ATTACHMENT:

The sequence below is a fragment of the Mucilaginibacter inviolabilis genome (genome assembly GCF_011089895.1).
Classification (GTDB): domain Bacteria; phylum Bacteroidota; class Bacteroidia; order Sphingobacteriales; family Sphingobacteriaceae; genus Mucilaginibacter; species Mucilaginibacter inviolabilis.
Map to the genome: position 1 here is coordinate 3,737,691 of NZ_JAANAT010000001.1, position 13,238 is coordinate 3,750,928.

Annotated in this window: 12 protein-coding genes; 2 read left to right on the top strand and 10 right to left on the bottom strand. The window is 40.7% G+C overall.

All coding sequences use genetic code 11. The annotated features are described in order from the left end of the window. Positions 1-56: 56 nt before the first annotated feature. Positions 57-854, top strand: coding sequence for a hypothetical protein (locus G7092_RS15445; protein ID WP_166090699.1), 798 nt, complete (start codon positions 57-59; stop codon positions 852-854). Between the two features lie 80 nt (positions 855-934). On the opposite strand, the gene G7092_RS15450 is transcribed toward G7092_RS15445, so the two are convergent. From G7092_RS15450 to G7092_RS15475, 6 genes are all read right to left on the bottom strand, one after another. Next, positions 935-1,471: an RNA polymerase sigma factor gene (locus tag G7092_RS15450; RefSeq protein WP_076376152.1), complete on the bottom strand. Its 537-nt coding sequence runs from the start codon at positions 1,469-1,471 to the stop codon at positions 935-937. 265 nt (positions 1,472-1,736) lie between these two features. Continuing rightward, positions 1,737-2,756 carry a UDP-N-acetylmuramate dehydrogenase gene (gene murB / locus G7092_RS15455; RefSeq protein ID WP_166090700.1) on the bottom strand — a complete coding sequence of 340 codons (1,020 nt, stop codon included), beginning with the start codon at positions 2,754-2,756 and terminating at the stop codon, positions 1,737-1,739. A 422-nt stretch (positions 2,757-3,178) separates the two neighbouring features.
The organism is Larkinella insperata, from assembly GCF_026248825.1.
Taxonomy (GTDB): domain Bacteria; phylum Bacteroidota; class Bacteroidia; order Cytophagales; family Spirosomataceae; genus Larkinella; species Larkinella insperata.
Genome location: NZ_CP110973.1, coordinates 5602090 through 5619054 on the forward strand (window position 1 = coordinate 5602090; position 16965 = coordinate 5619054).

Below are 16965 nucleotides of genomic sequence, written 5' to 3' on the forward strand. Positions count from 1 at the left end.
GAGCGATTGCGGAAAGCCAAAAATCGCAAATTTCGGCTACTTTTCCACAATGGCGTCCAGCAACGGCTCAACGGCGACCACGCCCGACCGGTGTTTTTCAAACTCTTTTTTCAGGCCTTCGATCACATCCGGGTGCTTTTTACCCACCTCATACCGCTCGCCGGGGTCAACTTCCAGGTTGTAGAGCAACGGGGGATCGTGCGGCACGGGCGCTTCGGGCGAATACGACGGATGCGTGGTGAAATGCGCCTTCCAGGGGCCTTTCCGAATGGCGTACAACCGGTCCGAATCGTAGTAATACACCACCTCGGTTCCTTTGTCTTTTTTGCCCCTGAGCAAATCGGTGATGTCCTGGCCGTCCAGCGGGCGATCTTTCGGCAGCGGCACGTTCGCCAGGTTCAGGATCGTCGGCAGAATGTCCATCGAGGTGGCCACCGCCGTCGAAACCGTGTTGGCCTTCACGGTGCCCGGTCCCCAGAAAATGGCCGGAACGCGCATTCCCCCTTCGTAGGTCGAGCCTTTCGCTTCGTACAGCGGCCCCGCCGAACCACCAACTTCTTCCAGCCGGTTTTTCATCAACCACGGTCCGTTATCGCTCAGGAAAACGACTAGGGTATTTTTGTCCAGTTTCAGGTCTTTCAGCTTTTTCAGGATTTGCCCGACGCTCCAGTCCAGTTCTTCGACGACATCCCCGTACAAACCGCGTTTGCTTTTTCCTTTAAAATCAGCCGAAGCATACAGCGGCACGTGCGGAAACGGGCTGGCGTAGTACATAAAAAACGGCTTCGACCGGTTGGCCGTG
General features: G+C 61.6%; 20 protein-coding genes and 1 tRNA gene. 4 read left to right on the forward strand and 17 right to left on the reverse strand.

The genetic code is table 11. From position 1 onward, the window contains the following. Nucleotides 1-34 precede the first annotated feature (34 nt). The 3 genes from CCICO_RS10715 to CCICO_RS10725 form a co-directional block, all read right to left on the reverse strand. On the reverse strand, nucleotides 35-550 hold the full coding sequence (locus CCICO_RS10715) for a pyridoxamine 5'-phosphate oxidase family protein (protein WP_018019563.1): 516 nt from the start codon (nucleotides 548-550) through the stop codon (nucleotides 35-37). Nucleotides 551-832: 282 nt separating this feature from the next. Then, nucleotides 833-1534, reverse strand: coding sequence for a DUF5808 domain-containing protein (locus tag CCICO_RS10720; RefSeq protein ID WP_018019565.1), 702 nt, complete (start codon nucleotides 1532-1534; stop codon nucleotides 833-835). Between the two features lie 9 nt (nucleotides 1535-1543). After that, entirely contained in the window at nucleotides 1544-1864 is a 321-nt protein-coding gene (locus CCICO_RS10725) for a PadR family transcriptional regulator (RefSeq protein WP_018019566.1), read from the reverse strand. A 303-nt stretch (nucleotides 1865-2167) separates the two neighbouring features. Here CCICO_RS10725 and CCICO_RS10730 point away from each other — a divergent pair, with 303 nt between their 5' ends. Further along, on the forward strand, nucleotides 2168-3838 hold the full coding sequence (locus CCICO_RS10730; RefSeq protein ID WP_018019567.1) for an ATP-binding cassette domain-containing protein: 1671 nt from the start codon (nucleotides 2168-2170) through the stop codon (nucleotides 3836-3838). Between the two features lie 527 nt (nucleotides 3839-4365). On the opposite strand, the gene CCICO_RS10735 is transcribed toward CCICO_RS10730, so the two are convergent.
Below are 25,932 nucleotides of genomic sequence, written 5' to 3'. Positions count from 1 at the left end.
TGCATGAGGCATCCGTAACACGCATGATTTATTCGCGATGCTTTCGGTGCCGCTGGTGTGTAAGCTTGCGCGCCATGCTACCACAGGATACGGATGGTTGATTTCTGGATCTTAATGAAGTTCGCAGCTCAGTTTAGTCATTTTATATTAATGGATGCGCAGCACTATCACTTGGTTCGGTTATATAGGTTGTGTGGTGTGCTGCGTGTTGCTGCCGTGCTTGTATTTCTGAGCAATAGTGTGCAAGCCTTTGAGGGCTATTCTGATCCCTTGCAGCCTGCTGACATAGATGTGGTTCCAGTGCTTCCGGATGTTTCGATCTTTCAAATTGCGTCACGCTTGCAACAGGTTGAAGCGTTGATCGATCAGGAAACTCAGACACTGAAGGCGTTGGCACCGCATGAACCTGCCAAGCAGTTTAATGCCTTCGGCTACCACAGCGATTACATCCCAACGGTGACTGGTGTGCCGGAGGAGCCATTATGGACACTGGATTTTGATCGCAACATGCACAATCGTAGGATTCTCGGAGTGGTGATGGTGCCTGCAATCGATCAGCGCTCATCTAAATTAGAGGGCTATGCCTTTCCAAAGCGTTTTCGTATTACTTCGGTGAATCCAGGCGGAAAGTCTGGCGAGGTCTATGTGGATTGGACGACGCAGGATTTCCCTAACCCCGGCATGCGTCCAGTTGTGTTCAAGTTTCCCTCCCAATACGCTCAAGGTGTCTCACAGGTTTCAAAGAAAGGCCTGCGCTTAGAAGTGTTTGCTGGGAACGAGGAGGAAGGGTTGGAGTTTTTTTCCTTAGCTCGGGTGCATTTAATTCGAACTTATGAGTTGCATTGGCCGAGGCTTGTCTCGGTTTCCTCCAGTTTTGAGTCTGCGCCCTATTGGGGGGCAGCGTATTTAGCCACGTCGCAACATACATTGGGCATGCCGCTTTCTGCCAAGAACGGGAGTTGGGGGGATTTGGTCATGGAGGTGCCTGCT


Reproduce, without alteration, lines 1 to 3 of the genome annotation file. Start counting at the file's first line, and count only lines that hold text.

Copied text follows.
The sequence below is a fragment of the Mucilaginibacter inviolabilis genome (genome assembly GCF_011089895.1).
Classification (GTDB): domain Bacteria; phylum Bacteroidota; class Bacteroidia; order Sphingobacteriales; family Sphingobacteriaceae; genus Mucilaginibacter; species Mucilaginibacter inviolabilis.
Map to the genome: position 1 here is coordinate 3,737,691 of NZ_JAANAT010000001.1, position 13,238 is coordinate 3,750,928.